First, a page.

The “domestic” classification also affords other potential protections from overbroad investigations. Domestic terrorism investigations do not allow the FBI to use National Security Letters, a form of administrative subpoena seeking records from phone companies, consumer reporting agencies, and financial institutions, without court approval. (Grand jury subpoenas, however, are available). In addition, the opening of an FBI investigation into domestic terrorism requires approval by legal counsel, while the opening of an international terrorism investigation does not. Furthermore, the use of long-term and special informants in domestic terrorism investigations requires approval from a special committee of Justice Department and FBI attorneys, an oversight mechanism not required for international terrorism.
The differences in oversight stem from a judgment by security agencies that domestic terrorism investigations deserve greater protection for civil liberties and constitutional rights than international terrorism investigations. The FBI, for instance, noted in a strategic assessment on domestic terrorism provided to Congress in May: “As a matter of FBI policy, law enforcement activities within the scope of DT investigations are particularly subject to heightened internal legal review and supervisory approvals to ensure Constitutional rights, privacy, and civil liberties are protected at each juncture. DT investigations receive more scrutiny through such legal reviews due to the greater likelihood these investigations may need to navigate First Amendment-protected activities.”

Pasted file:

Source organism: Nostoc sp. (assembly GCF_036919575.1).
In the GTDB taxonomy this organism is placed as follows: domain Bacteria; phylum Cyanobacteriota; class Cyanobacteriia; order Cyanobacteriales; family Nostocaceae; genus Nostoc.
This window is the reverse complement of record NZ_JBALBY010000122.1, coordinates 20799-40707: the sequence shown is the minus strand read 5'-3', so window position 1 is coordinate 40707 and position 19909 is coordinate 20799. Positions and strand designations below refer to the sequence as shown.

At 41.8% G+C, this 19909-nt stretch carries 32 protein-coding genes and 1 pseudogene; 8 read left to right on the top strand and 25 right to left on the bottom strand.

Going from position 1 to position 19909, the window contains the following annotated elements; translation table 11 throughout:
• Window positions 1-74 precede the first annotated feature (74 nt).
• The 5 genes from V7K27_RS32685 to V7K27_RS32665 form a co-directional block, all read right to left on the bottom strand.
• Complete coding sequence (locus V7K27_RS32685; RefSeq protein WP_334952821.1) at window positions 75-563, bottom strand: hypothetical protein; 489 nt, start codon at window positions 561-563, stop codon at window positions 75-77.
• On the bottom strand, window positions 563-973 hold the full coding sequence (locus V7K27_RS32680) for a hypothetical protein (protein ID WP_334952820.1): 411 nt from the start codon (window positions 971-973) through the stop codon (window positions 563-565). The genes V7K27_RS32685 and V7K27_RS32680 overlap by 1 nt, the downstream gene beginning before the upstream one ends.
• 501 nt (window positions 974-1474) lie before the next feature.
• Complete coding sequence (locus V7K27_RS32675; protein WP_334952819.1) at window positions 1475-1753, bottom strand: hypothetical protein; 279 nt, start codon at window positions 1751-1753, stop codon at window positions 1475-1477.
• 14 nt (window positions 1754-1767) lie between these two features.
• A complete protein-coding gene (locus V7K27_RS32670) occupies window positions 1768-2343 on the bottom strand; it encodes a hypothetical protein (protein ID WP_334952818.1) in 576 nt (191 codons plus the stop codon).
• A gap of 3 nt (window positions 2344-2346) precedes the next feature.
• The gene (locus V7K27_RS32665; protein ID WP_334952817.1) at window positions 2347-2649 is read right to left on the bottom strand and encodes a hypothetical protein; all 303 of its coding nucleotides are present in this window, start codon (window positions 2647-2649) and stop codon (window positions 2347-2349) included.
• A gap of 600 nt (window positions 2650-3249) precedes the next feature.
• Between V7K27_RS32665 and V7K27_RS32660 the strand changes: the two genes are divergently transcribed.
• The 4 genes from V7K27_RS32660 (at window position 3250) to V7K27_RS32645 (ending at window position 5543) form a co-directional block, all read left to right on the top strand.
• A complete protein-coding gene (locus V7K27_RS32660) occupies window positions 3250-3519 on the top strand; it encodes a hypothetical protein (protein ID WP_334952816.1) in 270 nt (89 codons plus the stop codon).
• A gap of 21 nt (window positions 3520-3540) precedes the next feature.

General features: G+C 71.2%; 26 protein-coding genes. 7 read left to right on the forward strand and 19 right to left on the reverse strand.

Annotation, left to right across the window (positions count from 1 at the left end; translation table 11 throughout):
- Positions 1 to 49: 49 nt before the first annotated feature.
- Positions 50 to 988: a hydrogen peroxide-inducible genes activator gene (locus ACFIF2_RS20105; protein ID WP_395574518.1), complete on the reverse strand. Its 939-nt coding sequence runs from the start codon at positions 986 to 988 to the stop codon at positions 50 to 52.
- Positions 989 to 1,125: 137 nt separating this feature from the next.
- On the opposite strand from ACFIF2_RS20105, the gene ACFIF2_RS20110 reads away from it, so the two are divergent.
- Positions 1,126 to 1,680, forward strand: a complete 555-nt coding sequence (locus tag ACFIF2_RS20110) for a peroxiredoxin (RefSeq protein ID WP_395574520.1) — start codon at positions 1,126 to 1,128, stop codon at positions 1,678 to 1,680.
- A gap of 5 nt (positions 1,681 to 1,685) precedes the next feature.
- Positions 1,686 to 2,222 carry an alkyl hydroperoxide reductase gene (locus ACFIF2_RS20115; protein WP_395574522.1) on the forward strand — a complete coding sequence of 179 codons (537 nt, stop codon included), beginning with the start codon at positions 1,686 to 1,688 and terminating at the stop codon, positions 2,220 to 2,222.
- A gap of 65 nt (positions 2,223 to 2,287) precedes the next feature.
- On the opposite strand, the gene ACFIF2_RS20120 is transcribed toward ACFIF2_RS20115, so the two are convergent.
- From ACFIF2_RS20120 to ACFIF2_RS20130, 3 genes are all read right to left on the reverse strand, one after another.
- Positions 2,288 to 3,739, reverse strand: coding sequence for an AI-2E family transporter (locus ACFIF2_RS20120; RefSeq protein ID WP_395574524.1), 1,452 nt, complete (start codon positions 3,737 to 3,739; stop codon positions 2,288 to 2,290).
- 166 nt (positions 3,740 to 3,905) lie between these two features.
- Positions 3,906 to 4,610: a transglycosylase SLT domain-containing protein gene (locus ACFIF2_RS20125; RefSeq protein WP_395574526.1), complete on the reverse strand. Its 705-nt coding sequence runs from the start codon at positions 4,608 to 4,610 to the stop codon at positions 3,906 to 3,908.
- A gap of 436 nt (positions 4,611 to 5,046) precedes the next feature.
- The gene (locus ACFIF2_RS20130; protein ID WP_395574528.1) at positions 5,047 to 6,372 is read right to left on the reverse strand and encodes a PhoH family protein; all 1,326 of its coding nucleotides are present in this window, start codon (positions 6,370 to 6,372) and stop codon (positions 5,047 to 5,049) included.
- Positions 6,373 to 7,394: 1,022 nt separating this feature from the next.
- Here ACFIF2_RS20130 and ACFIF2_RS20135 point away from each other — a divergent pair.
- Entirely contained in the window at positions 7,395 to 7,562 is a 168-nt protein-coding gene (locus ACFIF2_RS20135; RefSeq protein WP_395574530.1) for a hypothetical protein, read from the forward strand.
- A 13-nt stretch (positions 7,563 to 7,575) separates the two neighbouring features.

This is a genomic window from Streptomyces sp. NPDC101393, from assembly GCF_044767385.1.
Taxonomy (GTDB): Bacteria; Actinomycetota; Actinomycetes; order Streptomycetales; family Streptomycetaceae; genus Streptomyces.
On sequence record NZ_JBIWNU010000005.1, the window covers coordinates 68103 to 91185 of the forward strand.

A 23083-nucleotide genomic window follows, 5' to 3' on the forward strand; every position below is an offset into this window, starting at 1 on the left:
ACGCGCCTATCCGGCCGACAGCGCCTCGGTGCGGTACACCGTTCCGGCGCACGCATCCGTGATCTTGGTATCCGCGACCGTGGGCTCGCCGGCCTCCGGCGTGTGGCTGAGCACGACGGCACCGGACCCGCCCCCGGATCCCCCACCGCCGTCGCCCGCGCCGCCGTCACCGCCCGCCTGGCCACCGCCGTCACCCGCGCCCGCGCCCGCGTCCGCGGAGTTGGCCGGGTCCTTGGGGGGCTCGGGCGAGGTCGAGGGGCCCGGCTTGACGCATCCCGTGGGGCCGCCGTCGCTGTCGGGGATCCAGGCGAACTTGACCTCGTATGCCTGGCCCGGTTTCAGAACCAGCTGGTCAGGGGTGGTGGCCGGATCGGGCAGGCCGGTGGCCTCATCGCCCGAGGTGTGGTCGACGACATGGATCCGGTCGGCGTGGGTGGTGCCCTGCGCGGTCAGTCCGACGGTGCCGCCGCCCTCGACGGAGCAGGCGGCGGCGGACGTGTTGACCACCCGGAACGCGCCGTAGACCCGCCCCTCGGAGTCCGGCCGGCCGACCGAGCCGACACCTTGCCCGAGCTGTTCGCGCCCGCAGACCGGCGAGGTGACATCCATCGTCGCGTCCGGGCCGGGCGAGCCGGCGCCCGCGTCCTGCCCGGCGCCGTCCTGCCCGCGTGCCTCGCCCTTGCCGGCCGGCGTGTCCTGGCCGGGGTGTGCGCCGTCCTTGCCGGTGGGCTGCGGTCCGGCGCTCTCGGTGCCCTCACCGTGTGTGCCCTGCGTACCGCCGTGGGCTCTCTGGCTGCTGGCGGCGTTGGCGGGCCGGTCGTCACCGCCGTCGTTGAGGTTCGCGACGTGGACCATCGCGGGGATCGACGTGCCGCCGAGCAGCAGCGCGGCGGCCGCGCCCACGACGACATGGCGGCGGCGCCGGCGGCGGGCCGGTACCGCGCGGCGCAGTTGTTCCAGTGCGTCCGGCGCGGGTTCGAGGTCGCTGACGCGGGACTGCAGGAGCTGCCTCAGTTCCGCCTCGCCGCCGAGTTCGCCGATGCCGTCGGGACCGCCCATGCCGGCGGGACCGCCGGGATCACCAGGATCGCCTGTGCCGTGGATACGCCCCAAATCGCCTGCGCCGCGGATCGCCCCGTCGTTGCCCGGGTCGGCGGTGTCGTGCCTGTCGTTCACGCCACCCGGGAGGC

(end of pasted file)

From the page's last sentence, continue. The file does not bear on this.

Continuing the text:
These policy differences seem both to reflect and support a cultural or normative understanding that government actions to counter domestic terrorism require greater scrutiny than those undertaken to address international threats.
To be sure, the domestic terrorism classification does not shield people from sting operations, terrorist watchlisting, countering violent extremism programs, or other practices that are not legally limited to international terrorism. Framing threats of political violence as terrorism of any kind exposes people to institutional actors and practices that are too often secretive, rights-infringing, and unaccountable. But the “domestic” designation affords a degree of insulation, at least for now.
That is where the designation of all perceived threats stemming from Muslims as “international” has the exact opposite effect. Muslims in the United States who are deemed a potential threat are classified as international terrorists even if their connections abroad are negligible. While security agencies recognize the similarities between political violence across ideologies, there is no indication they are reconsidering the limited rights accorded to Americans motivated by Islamist beliefs.
Security agencies recognize, of course, that some U.S. citizen Muslims within the United States who may be sympathetic to political violence have not had any contact with foreign organizations or countries. Like other Americans, they are inspired online by global ideologies they encounter in front of a screen. Rather than treat them as potential domestic terrorists, however, these agencies have created a separate subcategory of international terrorism for U.S. Muslims inspired by, but not actively collaborating with, a foreign group: “homegrown violent extremists.” The FBI and DHS distinguish them from “domestic violent extremists,” which is what it calls white supremacists, anti-government extremists, and other non-Muslim Americans who may present a threat. These “homegrown” individuals are considered an international threat: last September, FBI Director Christopher Wray testified to Congress that “HVEs” presented the “greatest, most immediate international terrorism threat to the homeland.”